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She called the agreement “a modest first step in the right direction [and a] reminder that the world is transforming around us.”

The agreement followed the Feb. 23 meeting in Beijing between Glyn Davies, the U.S. special representative for North Korea policy, and Kim Kye-gwan, North Korea’s first vice foreign minister.

At the meeting, U.S. officials also reaffirmed that Washington has no “hostile intent toward” North Korea and “is prepared to take steps to improve our bilateral relationship in the spirit of mutual respect for sovereignty and equality,” Ms. Nuland said.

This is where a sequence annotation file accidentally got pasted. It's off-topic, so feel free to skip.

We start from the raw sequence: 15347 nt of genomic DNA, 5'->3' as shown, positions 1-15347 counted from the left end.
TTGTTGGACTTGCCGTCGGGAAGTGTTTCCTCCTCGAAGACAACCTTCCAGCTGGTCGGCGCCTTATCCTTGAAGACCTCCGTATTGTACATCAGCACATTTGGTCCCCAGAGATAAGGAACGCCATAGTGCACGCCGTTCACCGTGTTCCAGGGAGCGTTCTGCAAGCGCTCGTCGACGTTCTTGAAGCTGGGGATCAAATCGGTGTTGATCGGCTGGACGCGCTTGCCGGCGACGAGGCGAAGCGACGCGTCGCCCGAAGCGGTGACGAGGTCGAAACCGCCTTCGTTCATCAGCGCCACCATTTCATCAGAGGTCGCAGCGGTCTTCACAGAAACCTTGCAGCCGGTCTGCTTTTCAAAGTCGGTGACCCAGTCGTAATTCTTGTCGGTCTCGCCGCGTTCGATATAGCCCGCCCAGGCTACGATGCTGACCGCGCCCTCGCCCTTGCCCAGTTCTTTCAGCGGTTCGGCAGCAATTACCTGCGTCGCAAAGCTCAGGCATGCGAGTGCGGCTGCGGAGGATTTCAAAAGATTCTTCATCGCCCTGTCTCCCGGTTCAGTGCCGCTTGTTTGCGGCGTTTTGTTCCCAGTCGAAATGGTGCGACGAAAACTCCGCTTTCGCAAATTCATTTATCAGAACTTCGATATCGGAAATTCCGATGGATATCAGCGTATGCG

Such positive rhetoric signals the first thaw in U.S.-North Korea relations since six-nation talks with Pyongyang broke down after the communist government violated a 2005 agreement to abandon its pursuit of nuclear weapons in exchange for aid and security guarantees.

The six-nation talks - involving the United States, Russia, China, Japan and North and South Korea - were declared effectively dead in 2009 when North Korea claimed to have successfully created an underground nuclear explosion.